Disorder influence on linear dichroism analyses of smectic phases

Joshua Manor, Ziad Khattari, Tim Salditt, Isaiah T. Arkin*

*Corresponding author for this work

Research output: Contribution to journalArticlepeer-review

7 Scopus citations


Linear dichroism, the unequal absorption of parallel and perpendicular linear polarized light, is often used to determine the anisotropic ordering of rodlike polymers in a smectic phase, such as helices in a lipid bilayer. It is a measure of two properties of the sample: 1), orientation of the chromophore transition dipole moment (TDM) and 2), disorder. Since it is the orientation of the chromophore TDM that is needed for high resolution structural studies, it is imperative to either deconvolve sample disorder, or at a minimum, estimate its effect upon the calculated TDM orientation. Herein, a rigorous analysis of the effects of disorder is undertaken based on the recently developed Gaussian disorder model implemented in linear dichroism data. The calculation of both the rod tilt and rotational pitch angles as a function of the disorder and dichroism, yield the following conclusions: Disorders smaller than 5° have a vanishingly small effect on the calculated polymer orientation, whereas values smaller than 10° have a negligible effect on the calculated parameters. Disorders larger than 10° have an appreciable effect on the calculated orientational parameters and as such must be estimated before any structural characterization. Finally the theory is tested on the HIV vpu transmembrane domain, employing experimental mosaicity measurements from x-ray reflectivity rocking scans and linear dichroism.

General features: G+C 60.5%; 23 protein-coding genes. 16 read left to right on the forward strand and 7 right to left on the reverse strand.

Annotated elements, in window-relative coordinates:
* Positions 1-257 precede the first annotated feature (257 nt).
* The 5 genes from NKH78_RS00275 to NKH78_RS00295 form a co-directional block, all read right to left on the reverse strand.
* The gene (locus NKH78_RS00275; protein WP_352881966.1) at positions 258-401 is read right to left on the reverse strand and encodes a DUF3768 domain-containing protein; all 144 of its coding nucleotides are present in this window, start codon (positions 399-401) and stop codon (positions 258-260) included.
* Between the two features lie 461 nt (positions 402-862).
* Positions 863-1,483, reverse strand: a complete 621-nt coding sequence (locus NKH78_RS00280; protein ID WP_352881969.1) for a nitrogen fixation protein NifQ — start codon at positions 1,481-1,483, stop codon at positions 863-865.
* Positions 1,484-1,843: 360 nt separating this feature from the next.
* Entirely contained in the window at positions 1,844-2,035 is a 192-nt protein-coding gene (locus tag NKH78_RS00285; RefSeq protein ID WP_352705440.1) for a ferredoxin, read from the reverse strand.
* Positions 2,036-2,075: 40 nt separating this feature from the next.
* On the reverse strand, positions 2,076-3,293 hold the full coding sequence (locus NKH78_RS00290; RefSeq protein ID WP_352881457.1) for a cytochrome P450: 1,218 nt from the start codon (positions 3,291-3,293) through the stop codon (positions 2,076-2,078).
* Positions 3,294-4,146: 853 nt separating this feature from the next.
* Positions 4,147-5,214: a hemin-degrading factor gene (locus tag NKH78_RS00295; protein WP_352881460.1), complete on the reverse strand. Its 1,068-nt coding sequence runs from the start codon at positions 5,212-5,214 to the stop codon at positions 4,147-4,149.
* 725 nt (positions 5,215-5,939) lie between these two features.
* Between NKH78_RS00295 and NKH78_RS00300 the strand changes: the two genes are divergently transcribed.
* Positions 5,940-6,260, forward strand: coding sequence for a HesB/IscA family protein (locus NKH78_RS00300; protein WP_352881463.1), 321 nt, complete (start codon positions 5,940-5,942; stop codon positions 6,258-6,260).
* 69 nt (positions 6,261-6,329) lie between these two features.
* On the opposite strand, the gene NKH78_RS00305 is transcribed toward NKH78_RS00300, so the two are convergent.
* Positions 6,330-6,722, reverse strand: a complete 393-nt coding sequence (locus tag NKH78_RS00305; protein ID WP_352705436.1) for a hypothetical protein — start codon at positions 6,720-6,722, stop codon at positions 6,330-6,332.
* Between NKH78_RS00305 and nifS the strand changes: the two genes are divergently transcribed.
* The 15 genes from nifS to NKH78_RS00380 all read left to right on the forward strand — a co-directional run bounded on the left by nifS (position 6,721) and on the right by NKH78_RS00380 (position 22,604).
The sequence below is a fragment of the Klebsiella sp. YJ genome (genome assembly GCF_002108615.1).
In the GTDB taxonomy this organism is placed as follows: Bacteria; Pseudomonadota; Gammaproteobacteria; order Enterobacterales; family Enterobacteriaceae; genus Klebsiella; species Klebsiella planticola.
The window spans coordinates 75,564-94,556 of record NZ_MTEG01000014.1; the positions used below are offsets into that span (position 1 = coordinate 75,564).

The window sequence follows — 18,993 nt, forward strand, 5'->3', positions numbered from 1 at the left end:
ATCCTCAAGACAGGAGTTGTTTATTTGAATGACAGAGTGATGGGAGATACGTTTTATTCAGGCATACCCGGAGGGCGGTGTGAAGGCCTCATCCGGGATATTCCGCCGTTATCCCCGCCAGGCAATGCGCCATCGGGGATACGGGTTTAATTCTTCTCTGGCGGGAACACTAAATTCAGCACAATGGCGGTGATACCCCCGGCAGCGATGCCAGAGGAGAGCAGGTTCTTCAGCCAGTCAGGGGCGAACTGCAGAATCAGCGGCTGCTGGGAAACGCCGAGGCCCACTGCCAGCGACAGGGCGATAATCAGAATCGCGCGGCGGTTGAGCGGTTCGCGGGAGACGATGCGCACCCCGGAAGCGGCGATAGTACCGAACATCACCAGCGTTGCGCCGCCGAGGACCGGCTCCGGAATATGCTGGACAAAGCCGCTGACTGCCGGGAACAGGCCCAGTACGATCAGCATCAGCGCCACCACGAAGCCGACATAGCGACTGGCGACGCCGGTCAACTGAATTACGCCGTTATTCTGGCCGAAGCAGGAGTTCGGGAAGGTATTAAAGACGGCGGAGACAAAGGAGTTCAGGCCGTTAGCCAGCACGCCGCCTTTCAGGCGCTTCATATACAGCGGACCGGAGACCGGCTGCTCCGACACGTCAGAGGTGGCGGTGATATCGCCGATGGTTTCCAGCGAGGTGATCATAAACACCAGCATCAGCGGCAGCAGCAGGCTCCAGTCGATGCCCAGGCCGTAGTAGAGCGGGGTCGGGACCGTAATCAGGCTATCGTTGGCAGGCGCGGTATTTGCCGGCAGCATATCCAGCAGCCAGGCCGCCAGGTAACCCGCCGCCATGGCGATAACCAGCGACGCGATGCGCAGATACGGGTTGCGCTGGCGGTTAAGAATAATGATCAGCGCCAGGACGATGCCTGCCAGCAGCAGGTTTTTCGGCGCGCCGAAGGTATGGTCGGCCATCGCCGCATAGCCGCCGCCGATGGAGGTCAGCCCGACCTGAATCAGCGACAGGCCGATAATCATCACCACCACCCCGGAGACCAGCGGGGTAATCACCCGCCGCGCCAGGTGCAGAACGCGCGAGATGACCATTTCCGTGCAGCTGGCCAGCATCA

Original languageAmerican English
Pages (from-to)563-571
Number of pages9
JournalBiophysical Journal
Issue number1
StatePublished - Jul 2005

Bibliographical note

Funding Information:
This research was supported in part by a grant from the Israel Science Foundation (No. 784/01) to I.T.A., and grants from the Deutsche Forschungsgemeinschaft and from Niedersachsen to I.T.A. and T.S.


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